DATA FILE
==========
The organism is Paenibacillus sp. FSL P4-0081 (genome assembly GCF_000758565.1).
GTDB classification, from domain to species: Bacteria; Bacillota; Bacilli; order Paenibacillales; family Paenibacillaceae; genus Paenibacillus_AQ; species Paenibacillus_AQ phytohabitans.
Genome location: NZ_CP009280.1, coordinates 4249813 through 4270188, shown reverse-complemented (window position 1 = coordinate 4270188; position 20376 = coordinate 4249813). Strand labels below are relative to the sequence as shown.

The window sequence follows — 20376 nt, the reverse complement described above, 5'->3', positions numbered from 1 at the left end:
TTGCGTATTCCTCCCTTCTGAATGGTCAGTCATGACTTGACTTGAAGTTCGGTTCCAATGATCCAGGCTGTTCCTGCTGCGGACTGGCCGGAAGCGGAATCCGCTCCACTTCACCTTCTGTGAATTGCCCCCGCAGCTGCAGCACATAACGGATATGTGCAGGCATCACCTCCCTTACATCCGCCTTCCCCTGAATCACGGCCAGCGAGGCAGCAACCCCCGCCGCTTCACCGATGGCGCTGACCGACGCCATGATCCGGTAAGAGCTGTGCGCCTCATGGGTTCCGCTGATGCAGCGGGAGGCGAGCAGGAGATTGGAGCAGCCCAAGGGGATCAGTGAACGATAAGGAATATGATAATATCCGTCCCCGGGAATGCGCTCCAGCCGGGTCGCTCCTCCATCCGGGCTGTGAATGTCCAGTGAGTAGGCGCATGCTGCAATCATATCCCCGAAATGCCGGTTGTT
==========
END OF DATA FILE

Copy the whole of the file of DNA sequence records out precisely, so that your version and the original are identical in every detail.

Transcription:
The organism is Paenibacillus sp. FSL P4-0081 (genome assembly GCF_000758565.1).
GTDB classification, from domain to species: Bacteria; Bacillota; Bacilli; order Paenibacillales; family Paenibacillaceae; genus Paenibacillus_AQ; species Paenibacillus_AQ phytohabitans.
Genome location: NZ_CP009280.1, coordinates 4249813 through 4270188, shown reverse-complemented (window position 1 = coordinate 4270188; position 20376 = coordinate 4249813). Strand labels below are relative to the sequence as shown.

The window sequence follows — 20376 nt, the reverse complement described above, 5'->3', positions numbered from 1 at the left end:
TTGCGTATTCCTCCCTTCTGAATGGTCAGTCATGACTTGACTTGAAGTTCGGTTCCAATGATCCAGGCTGTTCCTGCTGCGGACTGGCCGGAAGCGGAATCCGCTCCACTTCACCTTCTGTGAATTGCCCCCGCAGCTGCAGCACATAACGGATATGTGCAGGCATCACCTCCCTTACATCCGCCTTCCCCTGAATCACGGCCAGCGAGGCAGCAACCCCCGCCGCTTCACCGATGGCGCTGACCGACGCCATGATCCGGTAAGAGCTGTGCGCCTCATGGGTTCCGCTGATGCAGCGGGAGGCGAGCAGGAGATTGGAGCAGCCCAAGGGGATCAGTGAACGATAAGGAATATGATAATATCCGTCCCCGGGAATGCGCTCCAGCCGGGTCGCTCCTCCATCCGGGCTGTGAATGTCCAGTGAGTAGGCGCATGCTGCAATCATATCCCCGAAATGCCGGTTGTT